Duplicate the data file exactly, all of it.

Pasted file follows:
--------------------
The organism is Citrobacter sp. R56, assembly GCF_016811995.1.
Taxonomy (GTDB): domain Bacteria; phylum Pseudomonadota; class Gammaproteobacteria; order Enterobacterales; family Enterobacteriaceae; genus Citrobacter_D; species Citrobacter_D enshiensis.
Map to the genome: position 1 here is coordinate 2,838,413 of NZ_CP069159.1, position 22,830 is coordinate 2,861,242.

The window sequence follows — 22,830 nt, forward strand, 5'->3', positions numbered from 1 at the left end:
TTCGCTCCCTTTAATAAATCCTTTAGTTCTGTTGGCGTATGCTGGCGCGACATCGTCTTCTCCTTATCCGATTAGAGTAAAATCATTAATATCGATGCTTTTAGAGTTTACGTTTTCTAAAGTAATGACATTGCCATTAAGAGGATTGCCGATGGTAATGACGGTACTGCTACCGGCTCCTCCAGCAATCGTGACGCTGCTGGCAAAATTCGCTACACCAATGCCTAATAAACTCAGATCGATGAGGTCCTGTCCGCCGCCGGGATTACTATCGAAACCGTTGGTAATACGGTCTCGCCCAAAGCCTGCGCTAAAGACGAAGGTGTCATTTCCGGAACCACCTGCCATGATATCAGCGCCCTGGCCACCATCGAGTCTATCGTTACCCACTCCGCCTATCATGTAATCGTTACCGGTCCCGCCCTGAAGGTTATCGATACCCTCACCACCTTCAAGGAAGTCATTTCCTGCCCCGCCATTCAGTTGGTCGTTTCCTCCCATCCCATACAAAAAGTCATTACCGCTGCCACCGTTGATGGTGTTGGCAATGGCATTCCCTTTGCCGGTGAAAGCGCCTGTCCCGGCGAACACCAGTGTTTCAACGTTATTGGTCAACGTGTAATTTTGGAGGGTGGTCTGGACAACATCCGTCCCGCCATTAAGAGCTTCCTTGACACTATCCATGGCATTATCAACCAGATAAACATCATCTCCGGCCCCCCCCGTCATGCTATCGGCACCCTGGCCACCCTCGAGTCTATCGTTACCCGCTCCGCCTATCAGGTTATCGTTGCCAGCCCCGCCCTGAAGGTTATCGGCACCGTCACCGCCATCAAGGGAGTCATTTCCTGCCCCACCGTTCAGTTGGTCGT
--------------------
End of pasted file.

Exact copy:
The organism is Citrobacter sp. R56, assembly GCF_016811995.1.
Taxonomy (GTDB): domain Bacteria; phylum Pseudomonadota; class Gammaproteobacteria; order Enterobacterales; family Enterobacteriaceae; genus Citrobacter_D; species Citrobacter_D enshiensis.
Map to the genome: position 1 here is coordinate 2,838,413 of NZ_CP069159.1, position 22,830 is coordinate 2,861,242.

The window sequence follows — 22,830 nt, forward strand, 5'->3', positions numbered from 1 at the left end:
TTCGCTCCCTTTAATAAATCCTTTAGTTCTGTTGGCGTATGCTGGCGCGACATCGTCTTCTCCTTATCCGATTAGAGTAAAATCATTAATATCGATGCTTTTAGAGTTTACGTTTTCTAAAGTAATGACATTGCCATTAAGAGGATTGCCGATGGTAATGACGGTACTGCTACCGGCTCCTCCAGCAATCGTGACGCTGCTGGCAAAATTCGCTACACCAATGCCTAATAAACTCAGATCGATGAGGTCCTGTCCGCCGCCGGGATTACTATCGAAACCGTTGGTAATACGGTCTCGCCCAAAGCCTGCGCTAAAGACGAAGGTGTCATTTCCGGAACCACCTGCCATGATATCAGCGCCCTGGCCACCATCGAGTCTATCGTTACCCACTCCGCCTATCATGTAATCGTTACCGGTCCCGCCCTGAAGGTTATCGATACCCTCACCACCTTCAAGGAAGTCATTTCCTGCCCCGCCATTCAGTTGGTCGTTTCCTCCCATCCCATACAAAAAGTCATTACCGCTGCCACCGTTGATGGTGTTGGCAATGGCATTCCCTTTGCCGGTGAAAGCGCCTGTCCCGGCGAACACCAGTGTTTCAACGTTATTGGTCAACGTGTAATTTTGGAGGGTGGTCTGGACAACATCCGTCCCGCCATTAAGAGCTTCCTTGACACTATCCATGGCATTATCAACCAGATAAACATCATCTCCGGCCCCCCCCGTCATGCTATCGGCACCCTGGCCACCCTCGAGTCTATCGTTACCCGCTCCGCCTATCAGGTTATCGTTGCCAGCCCCGCCCTGAAGGTTATCGGCACCGTCACCGCCATCAAGGGAGTCATTTCCTGCCCCACCGTTCAGTTGGTCGT